weekends. The researchers estimated that physical activity declined
by about 40 minutes per day each year until, by age 15, most failed
to reach the daily recommended activity level. On average, boys
were more active than girls, spending 18 more minutes per weekday
in MVPA than did girls, and 13 more minutes per day in MVPA on
weekends. The researchers estimated the age at which girls dropped
below the recommended level of 60 minutes of MVPA as 13.1 years
for weekdays, compared to boys, who dropped below the recommended
level at 14.7 years. For weekends, girls dropped below the recommended
level at 12.6 years, and boys at 13.4 years.
"This decline augurs poorly for levels of physical activity
in American adults and potentially for health over the life-course," the
study authors wrote. "Consequently, there is need for program
and policy action as early as possible at the family, community,
school, health care, and governmental levels to address the problem
of decreasing physical activity with increasing age."
Dr. Nader explained that local school systems have a role to play,
by ensuring children receive periodic recess breaks and daily active
physical education. He added that local governments also could
strive to provide safe biking and walking routes around schools.
"But parents don’t need to wait for big changes" Dr.
Nader said. "Whenever possible, parents could encourage family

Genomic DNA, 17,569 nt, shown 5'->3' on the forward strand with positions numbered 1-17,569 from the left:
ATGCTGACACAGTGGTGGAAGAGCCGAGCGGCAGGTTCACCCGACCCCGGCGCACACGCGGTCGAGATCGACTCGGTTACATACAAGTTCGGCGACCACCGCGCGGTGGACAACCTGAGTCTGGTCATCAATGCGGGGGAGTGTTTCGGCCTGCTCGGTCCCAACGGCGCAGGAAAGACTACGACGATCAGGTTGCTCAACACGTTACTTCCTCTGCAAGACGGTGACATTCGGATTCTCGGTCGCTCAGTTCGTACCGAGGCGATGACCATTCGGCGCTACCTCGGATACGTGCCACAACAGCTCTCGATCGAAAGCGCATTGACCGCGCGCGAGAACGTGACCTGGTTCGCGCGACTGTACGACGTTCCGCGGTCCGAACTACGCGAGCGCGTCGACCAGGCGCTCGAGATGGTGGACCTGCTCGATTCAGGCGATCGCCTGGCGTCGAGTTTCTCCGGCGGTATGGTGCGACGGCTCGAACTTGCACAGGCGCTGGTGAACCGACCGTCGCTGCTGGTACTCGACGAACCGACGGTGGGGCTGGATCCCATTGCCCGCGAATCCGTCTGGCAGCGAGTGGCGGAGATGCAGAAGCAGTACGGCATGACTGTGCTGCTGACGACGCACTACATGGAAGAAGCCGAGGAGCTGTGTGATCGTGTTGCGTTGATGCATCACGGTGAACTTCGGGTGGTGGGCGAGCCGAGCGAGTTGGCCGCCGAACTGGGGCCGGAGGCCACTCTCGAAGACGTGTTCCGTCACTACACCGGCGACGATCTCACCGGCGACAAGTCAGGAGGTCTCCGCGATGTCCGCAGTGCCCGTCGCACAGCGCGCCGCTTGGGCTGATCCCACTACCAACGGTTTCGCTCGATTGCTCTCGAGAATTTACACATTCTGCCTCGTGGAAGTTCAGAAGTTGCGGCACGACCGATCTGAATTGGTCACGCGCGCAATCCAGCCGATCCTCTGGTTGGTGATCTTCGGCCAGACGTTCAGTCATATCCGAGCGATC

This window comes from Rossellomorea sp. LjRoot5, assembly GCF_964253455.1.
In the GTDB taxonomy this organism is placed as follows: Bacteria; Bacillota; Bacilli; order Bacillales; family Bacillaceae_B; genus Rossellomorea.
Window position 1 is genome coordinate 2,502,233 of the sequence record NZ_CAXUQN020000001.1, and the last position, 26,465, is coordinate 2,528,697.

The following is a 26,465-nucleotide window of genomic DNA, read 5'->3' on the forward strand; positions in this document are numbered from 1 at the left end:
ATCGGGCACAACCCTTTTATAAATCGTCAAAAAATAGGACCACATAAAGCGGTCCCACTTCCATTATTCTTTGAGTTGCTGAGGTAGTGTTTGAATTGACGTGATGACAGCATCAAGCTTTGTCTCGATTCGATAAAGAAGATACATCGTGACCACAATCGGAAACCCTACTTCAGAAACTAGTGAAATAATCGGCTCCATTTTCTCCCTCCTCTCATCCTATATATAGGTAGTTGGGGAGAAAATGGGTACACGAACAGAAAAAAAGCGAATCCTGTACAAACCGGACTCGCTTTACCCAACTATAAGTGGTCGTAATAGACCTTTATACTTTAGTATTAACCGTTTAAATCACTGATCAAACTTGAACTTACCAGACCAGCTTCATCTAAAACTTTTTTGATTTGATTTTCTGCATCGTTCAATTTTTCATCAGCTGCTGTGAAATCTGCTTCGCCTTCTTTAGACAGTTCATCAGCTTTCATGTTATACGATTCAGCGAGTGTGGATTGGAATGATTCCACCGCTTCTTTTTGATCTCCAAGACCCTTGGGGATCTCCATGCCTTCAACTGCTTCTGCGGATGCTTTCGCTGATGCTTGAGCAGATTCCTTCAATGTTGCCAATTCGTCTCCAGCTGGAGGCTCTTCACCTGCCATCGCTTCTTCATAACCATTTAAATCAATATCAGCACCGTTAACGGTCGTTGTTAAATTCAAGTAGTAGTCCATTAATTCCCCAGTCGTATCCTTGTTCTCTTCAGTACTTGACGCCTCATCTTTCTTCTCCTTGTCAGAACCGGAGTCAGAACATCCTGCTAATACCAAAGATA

walks with their children. Even walking for as few as 15 minutes
a day would provide health benefits. On weekends, family outings
could be centered on longer walks or biking."
Increasing physical activity is a primary goal of We Can! (Ways
to Enhance Children's Activity and Nutrition), a science-based
national education program from the National Institutes of Health
to help children ages 8-13 maintain a healthy weight. We Can! provides
tips, evidence-based curricula and other resources for parents
and community programs to help children and their families make
better food choices, increase physical activity, and reduce recreational
screen time. More information is available at http://wecan.nhlbi.nih.gov or
toll-free at 866-35-WE CAN (866-359-3226).
The NICHD sponsors research on development, before and after birth;
maternal, child, and family health; reproductive biology and population
issues; and medical rehabilitation. For more information, visit
the Institute’s Web site at http://www.nichd.nih.gov/.
The National Institutes of Health (NIH) — The Nation's
Medical Research Agency — includes 27 Institutes and
Centers and is a component of the U.S. Department of Health and
Human Services. It is the primary federal agency for conducting
and supporting basic, clinical and translational medical research,
and it investigates the causes, treatments, and cures for both
common and rare diseases. For more information about NIH and
its programs, visit www.nih.gov.
Note: At the request of the institute, the second
sentence of the fourth paragraph was changed from the following to
the version posted above: "By age 15, however, they averaged
only 40 minutes per weekday, and 35 minutes per weekend." on
July, 16, 2008.